Bloomberg Law
Feb. 24, 2023, 9:00 AM

Humira Shows That America’s Patent Innovation System Is Working

Andrei  Iancu
Andrei Iancu
Council for Innovation Promotion

A blockbuster anti-inflammatory drug becomes open to competition this year, which is bound to bring down its price. You might think this would be cause for celebration among those worried about high medical costs. Instead, some are trying to turn this moment into proof that the US patent system is broken.

The drug, Humira, is made by the biopharmaceutical giant AbbVie and treats eight conditions, among them rheumatoid arthritis, psoriasis, and Crohn’s disease.

First available in 2002, it was the second-best-selling medicine in the country in 2021, trailing only Pfizer’s Covid-19 vaccine. The first rival “biosimilar” product, Amgen’s Amjevita, came to market last month, with at least seven more expected to follow this year.

The New York Times marked this cornucopia of innovation and imminent competition with a front-page Sunday story—accusing AbbVie of “gaming” and “manipulating” the system to “artificially prop up prices.”

Those are some serious allegations against a company that broke no laws as it invented, brought to market, and improved upon a remarkable medicine that has helped millions of patients.

The story’s chief grievance against AbbVie and other drug companies seems to be that they obtain too many patents, a practice it suggests is anti-competitive and unethical.

Yet these arguments were thoroughly debunked in a court ruling last summer. In August, the US Court of Appeals for the Seventh Circuit upheld a federal district court’s ruling that AbbVie did not violate antitrust laws by obtaining 132 “follow-on” patents for Humira.

The City Council of Baltimore and other plaintiffs representing public health insurance plans sued the drugmaker. As the Seventh Circuit summarized, the plaintiffs alleged that the “sheer number of arguably applicable patents scared off the competitors and enabled AbbVie to collect monopoly profits” in violation of antitrust law.

But in an 11-page decision, the three-judge panel—composed of Reagan, Clinton, and Trump nominees—unanimously demolished the plaintiffs’ argument and demonstrated how the patents don’t, in fact, block competing drugs from reaching the market.

As the Seventh Circuit noted, neither law nor legal precedent limit how many patents a company can obtain. The test to determine whether a patent should be issued depends not on the number the applicant already owns, but on the invention itself—for example, is it useful, novel, and non-obvious?

The more inventive a company is, the more patents it usually gets. Apple obtained more than 2,300 patents in 2022 alone. IBM received nearly 5,000. A single smartphone contains hundreds of thousands of patented technologies—inventions that would not exist if a patent had not at some point nurtured and protected the inventor.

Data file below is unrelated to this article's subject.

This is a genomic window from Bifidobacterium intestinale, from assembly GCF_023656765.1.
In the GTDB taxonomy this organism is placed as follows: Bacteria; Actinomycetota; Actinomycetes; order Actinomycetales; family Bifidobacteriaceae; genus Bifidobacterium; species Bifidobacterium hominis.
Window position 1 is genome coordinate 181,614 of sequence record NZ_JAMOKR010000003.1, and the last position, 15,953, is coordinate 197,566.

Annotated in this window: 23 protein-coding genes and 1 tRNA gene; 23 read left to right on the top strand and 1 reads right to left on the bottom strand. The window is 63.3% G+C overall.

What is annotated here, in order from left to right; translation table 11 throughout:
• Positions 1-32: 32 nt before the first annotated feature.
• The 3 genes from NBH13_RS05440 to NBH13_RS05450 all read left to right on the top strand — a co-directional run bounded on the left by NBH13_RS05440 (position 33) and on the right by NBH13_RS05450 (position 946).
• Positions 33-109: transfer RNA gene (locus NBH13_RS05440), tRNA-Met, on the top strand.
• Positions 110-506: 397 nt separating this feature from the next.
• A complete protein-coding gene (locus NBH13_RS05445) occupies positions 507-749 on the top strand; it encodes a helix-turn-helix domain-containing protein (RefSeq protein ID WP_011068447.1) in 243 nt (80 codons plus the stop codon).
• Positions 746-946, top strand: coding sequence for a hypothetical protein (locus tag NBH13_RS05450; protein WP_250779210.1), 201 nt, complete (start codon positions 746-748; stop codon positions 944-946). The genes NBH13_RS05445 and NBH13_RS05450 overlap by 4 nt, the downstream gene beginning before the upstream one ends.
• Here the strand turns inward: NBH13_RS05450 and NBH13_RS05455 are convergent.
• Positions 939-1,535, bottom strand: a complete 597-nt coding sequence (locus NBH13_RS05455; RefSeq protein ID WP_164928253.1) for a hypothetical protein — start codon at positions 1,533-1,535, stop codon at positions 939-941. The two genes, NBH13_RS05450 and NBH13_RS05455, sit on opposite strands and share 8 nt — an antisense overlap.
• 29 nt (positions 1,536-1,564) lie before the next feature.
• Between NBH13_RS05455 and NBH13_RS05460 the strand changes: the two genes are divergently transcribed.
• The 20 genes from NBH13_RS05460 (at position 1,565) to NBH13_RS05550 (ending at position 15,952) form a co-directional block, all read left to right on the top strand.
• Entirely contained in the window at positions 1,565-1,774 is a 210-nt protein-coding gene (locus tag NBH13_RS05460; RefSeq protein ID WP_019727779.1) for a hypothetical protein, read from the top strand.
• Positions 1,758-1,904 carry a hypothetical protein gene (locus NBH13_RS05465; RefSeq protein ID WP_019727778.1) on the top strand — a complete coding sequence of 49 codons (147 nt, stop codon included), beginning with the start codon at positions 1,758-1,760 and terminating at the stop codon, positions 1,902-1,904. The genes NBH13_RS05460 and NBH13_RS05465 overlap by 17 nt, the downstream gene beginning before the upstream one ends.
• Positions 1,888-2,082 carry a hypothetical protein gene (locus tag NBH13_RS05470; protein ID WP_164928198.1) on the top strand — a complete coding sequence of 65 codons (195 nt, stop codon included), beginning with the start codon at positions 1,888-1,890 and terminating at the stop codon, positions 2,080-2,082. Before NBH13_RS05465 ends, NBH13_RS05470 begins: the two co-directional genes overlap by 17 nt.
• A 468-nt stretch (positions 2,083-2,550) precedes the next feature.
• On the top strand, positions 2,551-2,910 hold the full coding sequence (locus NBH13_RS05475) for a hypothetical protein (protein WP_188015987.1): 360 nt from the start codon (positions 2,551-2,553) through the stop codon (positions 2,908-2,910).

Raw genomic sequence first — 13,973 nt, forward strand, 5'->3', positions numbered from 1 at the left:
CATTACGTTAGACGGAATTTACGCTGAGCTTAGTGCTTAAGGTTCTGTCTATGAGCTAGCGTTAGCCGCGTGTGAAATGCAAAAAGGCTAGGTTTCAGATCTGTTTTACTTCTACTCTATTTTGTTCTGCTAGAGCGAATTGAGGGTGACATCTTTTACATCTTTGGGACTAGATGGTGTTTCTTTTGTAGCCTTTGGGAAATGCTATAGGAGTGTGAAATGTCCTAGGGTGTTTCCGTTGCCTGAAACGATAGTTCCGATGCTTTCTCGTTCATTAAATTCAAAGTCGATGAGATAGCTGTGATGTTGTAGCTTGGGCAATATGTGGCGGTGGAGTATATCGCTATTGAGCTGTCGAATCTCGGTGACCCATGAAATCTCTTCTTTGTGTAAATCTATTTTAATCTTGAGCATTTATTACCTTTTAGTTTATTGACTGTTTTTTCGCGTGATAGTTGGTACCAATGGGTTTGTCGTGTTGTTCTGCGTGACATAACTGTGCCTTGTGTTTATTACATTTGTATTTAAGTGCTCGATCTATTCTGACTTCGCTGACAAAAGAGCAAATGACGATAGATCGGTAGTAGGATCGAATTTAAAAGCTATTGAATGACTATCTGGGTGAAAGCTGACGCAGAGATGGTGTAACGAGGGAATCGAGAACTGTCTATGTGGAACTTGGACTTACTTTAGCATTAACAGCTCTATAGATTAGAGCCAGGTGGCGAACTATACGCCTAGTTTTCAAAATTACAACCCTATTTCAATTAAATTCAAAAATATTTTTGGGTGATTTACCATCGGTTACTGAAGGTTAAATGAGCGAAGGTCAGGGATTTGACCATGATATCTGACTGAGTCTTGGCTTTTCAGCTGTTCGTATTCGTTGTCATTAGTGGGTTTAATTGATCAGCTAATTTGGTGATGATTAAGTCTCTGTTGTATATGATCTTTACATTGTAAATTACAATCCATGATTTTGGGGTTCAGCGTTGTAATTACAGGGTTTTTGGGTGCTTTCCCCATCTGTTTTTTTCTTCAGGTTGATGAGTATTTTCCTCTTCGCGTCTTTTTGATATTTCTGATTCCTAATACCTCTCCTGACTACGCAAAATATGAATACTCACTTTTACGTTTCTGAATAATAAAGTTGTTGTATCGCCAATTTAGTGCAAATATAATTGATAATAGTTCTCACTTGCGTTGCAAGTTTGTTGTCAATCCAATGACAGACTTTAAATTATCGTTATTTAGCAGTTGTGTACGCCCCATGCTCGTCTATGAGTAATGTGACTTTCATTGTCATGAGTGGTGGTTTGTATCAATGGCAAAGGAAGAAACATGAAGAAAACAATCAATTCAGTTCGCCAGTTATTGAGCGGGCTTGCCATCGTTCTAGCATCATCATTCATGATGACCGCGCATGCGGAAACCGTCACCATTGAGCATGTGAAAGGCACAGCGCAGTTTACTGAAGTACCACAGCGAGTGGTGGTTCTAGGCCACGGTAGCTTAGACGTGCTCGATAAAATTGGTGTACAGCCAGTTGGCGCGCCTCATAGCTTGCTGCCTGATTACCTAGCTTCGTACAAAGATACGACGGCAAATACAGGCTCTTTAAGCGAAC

As the judges said with respect to Humira, “If AbbVie made 132 inventions, why can’t it hold 132 patents?” The New York Times doesn’t answer that question.

Our patent and antitrust laws share a common goal: to encourage innovation and spur competition. Without robust patent protections, aspiring inventors would have little incentive to pour their time and money into discovering new products, since rivals could simply steal the fruits of their labor right away.

Patents foster the development of products based on completely new ideas, but they also encourage inventors to continually improve existing products. For example, scientists received a follow-on patent for Lumigan, a popular glaucoma treatment, after developing an improved formula that reduced side effects.

Or consider how the hepatitis C drug Sovaldi served as a precursor to Harvoni, which likewise reduces side effects. Importantly, new patents protect only the new inventions—they don’t extend previously existing protections.

Some have argued that follow-on patents are less deserving of enforcement than patents on new products. But that doesn’t make any sense, considering that improvements to existing products can be critically important to patients.

For instance, when AbbVie’s scientists learned that an ingredient in Humira caused a burning sensation for some patients, they developed a new formulation. They’ve also continually tweaked Humira’s dosage and delivery mechanisms to make the drug easier to administer for more patients.

Each improvement represents a new innovation that AbbVie spent time and money to achieve. And each improved the patient experience, something that should be celebrated.

By rejecting unfounded attacks on the US patent system, last year’s Seventh Circuit ruling made American consumers better off. Now, it seems, the same discredited case must be relitigated, at least in the pages of the Times.

But the real news is that the patent system is well-balanced and working as intended—a wildly popular and effective drug was invented and brought to market.

And now, with its patent protections ending, it is about to face eight competitors. We should not disturb this carefully crafted balance.

This article does not necessarily reflect the opinion of Bloomberg Industry Group, Inc., the publisher of Bloomberg Law and Bloomberg Tax, or its owners.

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Andrei Iancu served as Under Secretary of Commerce for Intellectual Property and Director of the U.S. Patent and Trademark Office from 2018 to 2021. He is co-founder and co-chairman of the Council for Innovation Promotion.